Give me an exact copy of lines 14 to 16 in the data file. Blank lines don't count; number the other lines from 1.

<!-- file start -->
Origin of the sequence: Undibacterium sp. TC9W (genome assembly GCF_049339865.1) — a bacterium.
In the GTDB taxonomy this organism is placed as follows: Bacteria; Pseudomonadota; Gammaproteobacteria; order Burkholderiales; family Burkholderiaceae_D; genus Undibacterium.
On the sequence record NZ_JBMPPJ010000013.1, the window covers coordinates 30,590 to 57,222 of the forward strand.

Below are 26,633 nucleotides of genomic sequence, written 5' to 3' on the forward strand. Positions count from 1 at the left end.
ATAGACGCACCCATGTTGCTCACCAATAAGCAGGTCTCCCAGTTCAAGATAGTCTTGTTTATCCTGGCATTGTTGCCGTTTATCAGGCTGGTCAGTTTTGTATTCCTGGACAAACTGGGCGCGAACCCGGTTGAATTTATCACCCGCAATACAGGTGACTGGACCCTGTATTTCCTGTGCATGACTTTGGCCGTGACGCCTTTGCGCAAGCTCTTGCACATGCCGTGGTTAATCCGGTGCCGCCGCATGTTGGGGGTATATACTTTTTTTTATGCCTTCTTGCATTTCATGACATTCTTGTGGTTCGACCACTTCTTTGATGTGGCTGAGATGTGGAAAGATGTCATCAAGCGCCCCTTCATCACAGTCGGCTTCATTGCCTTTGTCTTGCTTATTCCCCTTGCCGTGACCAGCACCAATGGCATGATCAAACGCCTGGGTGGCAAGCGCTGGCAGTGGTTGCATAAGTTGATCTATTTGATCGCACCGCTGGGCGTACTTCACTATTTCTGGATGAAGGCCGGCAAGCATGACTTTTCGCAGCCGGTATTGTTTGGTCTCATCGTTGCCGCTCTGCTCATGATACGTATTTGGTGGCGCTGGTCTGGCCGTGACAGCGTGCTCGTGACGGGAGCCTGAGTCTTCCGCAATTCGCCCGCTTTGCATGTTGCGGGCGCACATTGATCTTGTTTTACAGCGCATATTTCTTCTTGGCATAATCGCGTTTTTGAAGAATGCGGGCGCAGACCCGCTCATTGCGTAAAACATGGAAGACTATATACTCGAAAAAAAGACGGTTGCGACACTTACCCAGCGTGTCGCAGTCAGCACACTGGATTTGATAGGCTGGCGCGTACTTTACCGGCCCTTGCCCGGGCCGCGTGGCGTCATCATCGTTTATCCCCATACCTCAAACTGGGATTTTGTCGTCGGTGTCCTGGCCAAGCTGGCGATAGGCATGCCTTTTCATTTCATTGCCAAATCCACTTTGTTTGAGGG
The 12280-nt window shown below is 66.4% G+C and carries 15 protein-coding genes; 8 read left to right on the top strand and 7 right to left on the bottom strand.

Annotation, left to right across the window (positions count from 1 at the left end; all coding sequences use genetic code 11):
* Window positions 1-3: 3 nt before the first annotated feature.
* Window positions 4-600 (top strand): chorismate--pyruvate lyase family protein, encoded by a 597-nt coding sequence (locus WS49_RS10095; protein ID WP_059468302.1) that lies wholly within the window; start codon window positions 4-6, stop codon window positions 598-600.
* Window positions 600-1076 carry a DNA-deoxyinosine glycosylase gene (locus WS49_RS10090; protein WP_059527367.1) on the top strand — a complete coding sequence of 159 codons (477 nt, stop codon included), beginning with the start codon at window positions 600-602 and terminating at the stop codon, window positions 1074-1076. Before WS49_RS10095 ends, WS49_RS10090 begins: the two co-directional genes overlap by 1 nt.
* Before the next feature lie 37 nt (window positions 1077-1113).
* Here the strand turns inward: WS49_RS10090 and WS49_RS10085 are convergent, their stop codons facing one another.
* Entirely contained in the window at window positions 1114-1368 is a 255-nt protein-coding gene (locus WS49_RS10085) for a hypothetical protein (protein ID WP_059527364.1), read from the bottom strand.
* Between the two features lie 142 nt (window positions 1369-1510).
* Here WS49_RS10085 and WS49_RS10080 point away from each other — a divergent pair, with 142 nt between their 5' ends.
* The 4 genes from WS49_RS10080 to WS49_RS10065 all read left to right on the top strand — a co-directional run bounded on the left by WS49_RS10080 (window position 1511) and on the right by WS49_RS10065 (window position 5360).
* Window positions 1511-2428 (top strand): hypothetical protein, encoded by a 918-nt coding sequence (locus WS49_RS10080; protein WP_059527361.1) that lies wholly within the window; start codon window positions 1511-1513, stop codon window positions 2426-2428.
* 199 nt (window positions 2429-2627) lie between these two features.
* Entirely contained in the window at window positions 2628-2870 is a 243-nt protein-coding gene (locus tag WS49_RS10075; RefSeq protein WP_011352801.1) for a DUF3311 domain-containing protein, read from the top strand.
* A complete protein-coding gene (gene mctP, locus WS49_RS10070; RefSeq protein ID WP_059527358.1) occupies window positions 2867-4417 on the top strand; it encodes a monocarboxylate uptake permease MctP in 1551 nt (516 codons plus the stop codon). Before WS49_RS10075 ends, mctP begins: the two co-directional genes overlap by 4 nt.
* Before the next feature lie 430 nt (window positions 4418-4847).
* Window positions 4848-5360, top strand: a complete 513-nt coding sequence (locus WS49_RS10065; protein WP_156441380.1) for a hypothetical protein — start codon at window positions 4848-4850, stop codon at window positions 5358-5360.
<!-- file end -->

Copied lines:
* Between the two features lie 142 nt (window positions 1369-1510).
* Here WS49_RS10085 and WS49_RS10080 point away from each other — a divergent pair, with 142 nt between their 5' ends.
* The 4 genes from WS49_RS10080 to WS49_RS10065 all read left to right on the top strand — a co-directional run bounded on the left by WS49_RS10080 (window position 1511) and on the right by WS49_RS10065 (window position 5360).